Gay rights activist surrenders on child porn charges

Courtesy PhotoLarry Brinken was linked to a child pornography case in Los Angeles by his IP address.

Courtesy PhotoLarry Brinken was linked to a child pornography case in Los Angeles by his IP address.

Larry Brinkin, the veteran gay-rights activist who brought the nation’s first domestic partnership lawsuit in 1982 and now faces child pornography charges, surrendered to police Thursday, authorities said.

Brinkin, 66, was first arrested June 22 on suspicion of possessing and distributing pictures of toddlers engaged in sex acts with men. At the time, however, the District Attorney’s Office said it needed to further investigate the claims before charges could be delivered.

The Police Department’s special victims unit did just that, Sgt. Michael Andraychak said Thursday, leading to a $240,000 arrest warrant. Brinkin turned himself in about 10:30 a.m. Thursday, police said, and he was booked on two felony counts of possession and distribution of child porn. He’s scheduled to be arraigned today.

San Francisco police were reportedly tipped off about the case by the Los Angeles Police Department, which received a disturbing email thread from AOL. The emails were exchanged between a Los Angeles user and zack3737@aol.com, which authorities say they linked to Brinkin’s IP address.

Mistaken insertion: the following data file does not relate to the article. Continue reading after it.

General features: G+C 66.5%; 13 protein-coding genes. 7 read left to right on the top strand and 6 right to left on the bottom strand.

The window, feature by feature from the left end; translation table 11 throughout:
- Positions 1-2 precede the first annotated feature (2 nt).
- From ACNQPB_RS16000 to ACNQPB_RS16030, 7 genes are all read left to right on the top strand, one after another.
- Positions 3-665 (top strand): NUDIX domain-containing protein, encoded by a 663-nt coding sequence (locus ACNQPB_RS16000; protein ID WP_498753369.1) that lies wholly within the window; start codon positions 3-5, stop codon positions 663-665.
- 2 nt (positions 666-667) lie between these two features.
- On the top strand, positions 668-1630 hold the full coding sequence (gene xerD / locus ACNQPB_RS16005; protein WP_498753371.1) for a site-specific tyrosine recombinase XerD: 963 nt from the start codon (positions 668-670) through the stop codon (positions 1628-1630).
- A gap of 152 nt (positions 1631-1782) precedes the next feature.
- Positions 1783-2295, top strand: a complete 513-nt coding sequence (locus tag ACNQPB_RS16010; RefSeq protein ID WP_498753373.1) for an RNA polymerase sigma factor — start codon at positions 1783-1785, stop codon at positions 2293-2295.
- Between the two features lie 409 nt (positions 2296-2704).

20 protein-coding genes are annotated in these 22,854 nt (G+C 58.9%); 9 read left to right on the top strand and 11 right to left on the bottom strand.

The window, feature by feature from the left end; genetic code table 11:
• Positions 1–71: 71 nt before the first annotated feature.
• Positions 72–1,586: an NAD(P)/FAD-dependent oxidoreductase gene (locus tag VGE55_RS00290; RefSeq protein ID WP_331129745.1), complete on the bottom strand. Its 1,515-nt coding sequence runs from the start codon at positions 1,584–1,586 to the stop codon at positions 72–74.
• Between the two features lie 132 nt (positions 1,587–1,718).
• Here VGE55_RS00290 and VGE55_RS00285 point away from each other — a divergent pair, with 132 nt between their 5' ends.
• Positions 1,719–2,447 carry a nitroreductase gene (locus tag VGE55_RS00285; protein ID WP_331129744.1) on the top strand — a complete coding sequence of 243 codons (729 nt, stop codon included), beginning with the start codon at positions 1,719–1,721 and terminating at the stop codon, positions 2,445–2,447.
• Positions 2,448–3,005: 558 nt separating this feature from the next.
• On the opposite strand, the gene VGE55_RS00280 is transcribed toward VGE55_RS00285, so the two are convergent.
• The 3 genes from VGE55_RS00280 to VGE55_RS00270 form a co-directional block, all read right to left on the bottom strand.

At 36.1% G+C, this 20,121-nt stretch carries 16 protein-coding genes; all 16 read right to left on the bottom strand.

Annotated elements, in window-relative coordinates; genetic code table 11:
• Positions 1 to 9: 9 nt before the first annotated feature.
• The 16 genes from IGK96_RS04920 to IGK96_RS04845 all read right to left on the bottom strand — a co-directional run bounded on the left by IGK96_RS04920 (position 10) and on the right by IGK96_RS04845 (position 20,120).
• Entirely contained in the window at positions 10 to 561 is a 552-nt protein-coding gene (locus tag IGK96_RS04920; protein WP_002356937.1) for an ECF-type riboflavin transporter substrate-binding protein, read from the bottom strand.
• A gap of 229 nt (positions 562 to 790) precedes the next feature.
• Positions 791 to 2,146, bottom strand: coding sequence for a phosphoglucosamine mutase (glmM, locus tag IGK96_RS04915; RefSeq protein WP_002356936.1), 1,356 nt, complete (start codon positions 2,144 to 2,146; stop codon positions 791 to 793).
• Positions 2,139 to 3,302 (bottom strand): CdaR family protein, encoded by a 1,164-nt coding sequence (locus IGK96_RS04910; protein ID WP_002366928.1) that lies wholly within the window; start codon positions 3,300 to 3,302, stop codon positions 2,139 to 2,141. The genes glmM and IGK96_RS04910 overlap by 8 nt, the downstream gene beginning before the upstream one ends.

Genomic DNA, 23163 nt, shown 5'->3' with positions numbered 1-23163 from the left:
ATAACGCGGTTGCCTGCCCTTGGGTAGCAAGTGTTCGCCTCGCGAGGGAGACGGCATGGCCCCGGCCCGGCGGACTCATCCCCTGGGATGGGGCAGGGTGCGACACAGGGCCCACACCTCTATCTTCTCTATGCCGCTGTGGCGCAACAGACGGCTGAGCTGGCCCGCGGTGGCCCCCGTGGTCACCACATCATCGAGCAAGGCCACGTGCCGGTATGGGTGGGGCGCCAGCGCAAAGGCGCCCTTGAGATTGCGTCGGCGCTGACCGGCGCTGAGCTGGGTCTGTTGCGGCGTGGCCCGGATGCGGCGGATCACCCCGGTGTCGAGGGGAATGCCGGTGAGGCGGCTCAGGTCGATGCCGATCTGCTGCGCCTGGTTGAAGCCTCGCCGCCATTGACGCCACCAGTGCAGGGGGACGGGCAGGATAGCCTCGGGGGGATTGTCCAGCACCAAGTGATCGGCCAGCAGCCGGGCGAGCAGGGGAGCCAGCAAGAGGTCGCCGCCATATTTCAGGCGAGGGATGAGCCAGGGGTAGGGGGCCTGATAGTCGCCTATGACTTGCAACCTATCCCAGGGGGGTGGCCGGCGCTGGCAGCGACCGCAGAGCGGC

In the emails, police said, Brinkin allegedly added shocking commentary to the graphic photos, including, “I loved especially the [expletive] 2 year old getting nailed.”

Brinkin, who has a longtime partner and a teenage son, retired from the Human Rights Commission with honor in 2010. Upon his retirement, a Board of Supervisors resolution declared the first seven days of February 2010 “Larry Brinkin Week.”

In 1982, he was the first to use the phrase “domestic partner” in a lawsuit he filed against his then-employer Southern Pacific Railway. Brinkin lost the case, which city officials said “laid the foundation for marriage equality.”

As a city employee, Brinkin helped implement and enforce the landmark San Francisco Equal Benefits Ordinance of 1997, the first in the U.S. to mandate that employers provide equal coverage for domestic partners.

maldax@sfexaminer.com

Bay Area NewsCrimeCrime & CourtsSan FranciscoSan Francisco Police Department

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